On drones, Senator Rand Paul is a marathon man

The Senator from Kentucky took the floor on an old-fashioned talking filibuster, vowing to “speak until I can no longer speak.” Photo: Rand Paul (R-KY)

WASHINGTON, March 5 ,2013 – At 11:47 a.m. ET this morning, the Republican Senator from Kentucky, Rand Paul, took the floor and embarked on an old-fashioned talking filibuster, vowing to “speak until I can no longer speak.”

For over nine hours, he succeeded in blocking a vote on the confirmation of John Brennan as CIA Director.

SEE RELATED: Rand Paul filibusters Brennan nomination over drone policy

Paul made it clear from the beginning, however, that he takes no issue with Brennan personally. There is a greater issue at stake, according to Paul. Serving as counterterrorism chief, Brennan was instrumental in the design and implementation of President Obama’s drone warfare program, a program of which Paul has been extremely critical.

The Obama administration’s equivocation on the issue of drone strikes on U.S. soil has been a source of much chagrin for libertarian-leaning Paul, who has been widely touted as a potential frontrunner for the 2016 Republican presidential nomination.

In a March 4 letter, Attorney General Eric Holder stated that, “It is possible, I suppose, to imagine an extraordinary circumstance in which it would be necessary and appropriate under the Constitution … for the President to authorize the military to use lethal force within the territory of the United States,” including against American citizens.

Brennan sent a letter to Paul the following day, stating that, “The CIA does not conduct lethal operations inside the United States, nor does it have the authority to do so.”

SEE RELATED: Libertarian America: A conversation with Jeffrey Tucker

Paul’s goal for the filibuster, then, was about more than Brennan. Surely Paul would like to see a different nominee, but he needed forty unlikely votes for that possibility to become reality. Raising awareness about the issue was Paul’s main goal. That may prove to be an uphill battle, as well – a 2012 poll found that 83 percent of Americans favor the president’s drone warfare program.

As part of his extensive filibuster speech, Paul offered this response to Holder and Obama:

“When I asked the president, can you kill an American on American soil, it should have been an easy answer. It’s an easy question. It should have been a resounding and unequivocal, ‘no.’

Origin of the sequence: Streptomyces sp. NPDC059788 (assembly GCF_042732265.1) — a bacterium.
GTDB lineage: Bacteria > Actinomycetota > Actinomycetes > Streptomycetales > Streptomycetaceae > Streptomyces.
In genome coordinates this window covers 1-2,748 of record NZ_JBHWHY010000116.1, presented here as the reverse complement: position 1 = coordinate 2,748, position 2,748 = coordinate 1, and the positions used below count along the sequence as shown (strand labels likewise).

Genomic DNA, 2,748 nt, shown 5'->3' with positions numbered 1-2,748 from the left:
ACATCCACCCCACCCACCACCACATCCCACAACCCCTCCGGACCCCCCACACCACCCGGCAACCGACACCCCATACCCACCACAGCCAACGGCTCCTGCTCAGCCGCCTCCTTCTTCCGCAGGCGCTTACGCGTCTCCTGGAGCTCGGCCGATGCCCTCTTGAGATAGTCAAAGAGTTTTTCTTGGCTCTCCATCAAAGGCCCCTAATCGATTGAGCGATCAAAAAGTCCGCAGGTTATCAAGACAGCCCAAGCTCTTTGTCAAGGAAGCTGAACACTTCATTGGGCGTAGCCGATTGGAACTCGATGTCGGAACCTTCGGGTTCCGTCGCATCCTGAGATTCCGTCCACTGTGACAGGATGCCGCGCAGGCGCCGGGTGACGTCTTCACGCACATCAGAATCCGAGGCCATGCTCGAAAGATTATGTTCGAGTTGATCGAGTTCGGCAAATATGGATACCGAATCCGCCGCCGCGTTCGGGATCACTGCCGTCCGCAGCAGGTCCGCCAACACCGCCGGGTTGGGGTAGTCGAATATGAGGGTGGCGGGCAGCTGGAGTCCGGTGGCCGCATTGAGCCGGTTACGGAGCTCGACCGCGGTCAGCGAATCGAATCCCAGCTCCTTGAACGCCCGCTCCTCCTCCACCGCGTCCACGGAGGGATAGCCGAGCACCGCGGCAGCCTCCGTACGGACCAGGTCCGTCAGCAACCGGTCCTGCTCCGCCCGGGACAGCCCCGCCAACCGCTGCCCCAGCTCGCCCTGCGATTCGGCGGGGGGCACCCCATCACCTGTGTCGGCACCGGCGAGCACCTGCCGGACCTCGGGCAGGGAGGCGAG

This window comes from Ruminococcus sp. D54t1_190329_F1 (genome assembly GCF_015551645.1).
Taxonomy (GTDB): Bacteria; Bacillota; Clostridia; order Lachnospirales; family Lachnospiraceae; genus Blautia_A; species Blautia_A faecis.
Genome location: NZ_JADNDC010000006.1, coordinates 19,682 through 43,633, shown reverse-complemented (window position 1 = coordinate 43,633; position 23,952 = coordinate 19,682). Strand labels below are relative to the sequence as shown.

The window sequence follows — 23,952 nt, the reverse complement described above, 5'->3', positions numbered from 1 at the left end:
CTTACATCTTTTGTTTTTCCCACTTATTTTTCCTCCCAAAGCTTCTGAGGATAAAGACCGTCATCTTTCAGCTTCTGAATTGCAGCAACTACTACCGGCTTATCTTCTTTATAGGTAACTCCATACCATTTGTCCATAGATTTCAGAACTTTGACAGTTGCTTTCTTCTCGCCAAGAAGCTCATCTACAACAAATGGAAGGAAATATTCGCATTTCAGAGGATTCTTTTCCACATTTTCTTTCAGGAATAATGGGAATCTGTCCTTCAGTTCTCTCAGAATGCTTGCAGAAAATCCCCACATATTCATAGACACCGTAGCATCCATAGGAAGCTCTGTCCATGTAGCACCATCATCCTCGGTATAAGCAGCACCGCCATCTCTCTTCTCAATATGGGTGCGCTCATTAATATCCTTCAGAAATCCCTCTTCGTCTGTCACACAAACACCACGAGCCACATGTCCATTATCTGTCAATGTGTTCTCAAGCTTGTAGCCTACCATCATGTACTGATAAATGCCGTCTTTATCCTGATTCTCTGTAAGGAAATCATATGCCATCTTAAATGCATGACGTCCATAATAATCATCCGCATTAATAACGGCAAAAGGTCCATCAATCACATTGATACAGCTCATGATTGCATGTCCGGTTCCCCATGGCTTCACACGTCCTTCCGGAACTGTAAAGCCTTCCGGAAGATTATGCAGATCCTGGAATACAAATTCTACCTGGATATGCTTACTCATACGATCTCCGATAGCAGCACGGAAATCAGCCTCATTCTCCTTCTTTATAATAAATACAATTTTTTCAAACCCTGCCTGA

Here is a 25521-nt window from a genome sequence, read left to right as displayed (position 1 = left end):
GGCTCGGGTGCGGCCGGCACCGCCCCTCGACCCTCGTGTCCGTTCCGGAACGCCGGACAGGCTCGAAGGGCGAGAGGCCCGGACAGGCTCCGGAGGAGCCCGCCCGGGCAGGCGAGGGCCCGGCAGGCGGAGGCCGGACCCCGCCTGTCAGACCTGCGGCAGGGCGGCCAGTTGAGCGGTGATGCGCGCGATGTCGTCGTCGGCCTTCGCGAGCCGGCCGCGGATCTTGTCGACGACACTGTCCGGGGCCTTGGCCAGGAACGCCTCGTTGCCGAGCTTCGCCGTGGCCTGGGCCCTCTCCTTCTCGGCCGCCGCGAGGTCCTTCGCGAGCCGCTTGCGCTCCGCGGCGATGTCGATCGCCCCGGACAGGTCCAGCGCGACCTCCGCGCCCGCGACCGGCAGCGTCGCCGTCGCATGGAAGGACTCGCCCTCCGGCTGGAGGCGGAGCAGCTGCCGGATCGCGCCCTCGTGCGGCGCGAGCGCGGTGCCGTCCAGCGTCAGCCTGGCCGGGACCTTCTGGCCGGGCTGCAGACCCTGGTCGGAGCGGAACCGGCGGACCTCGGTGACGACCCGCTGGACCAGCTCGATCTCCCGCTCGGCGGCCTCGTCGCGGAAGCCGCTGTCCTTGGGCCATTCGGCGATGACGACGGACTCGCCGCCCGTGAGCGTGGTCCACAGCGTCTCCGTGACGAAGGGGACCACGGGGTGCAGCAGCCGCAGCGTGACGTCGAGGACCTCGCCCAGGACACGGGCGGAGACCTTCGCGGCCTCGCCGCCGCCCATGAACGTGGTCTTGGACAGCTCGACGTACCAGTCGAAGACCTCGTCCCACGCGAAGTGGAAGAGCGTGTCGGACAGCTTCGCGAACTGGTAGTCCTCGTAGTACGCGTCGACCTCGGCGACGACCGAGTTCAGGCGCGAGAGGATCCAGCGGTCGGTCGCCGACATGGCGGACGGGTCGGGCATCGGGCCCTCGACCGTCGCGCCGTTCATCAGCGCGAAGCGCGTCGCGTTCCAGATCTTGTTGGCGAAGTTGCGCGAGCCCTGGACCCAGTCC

“The president’s response? He hasn’t killed anyone yet. We’re supposed to be comforted by that? So the president says, ‘I haven’t killed anyone yet.’ He goes on to say, ‘and I have no intention of killing Americans. But I might.’”

This isn’t the first time Paul has filibustered major Senate proceedings. In 2011, he prevented a vote on the renewal of the PATRIOT Act for seven hours, but was eventually foiled by Majority Leader Harry Reid.

Rand Paul has emerged as a polished and subdued version of his father, Ron Paul, the perennial presidential candidate. While he lacks the elder Paul’s strict adherence to principle, he has shown great tenacity and a keen ability to communicate his message.

A handful of other libertarian-minded Senators have joined with Paul to take on several issues since his election in 2010. Ted Cruz of Texas is one of them. Today, he gave Paul a short rest, taking the floor for a number of minutes in support of the filibuster.

Cruz emphasized the uproarious response Senator Paul’s reaction garnered in the Twittersphere. #StandWithRand, #filibuster, and #RandPaul, among others, were all trending on Twitter at the time of this writing. Paul also coined the hash-tag #filiblizzard for good measure.

One such tweet from Rep. Justin Amash (R-MI) read as follows: “Why won’t Pres Obama simply state that it’s unconstitutional & illegal for gov’t to kill Americans in US w/o due process? #StandWithRand”

Senators Mike Lee (R-UT), Pat Toomey (R-PA), Marco Rubio (R-FL), Saxby Chambliss (R-GA), and others also joined Paul in the filibuster effort.

READ MORE: Business of Living

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Joseph S. Diedrich

Joseph S. Diedrich has been a columnist at The Washington Times Communities since early 2013. He covers non-electoral politics from a libertarian perspective. His work has also been featured at the MacIver InstituteThe College Fix, and elsewhere.

Joseph is also a classically-trained composer and somewhat of a gastronomy enthusiast. Find him on Facebook, LinkedInGoogle+, and Twitter @JSDiedrich.


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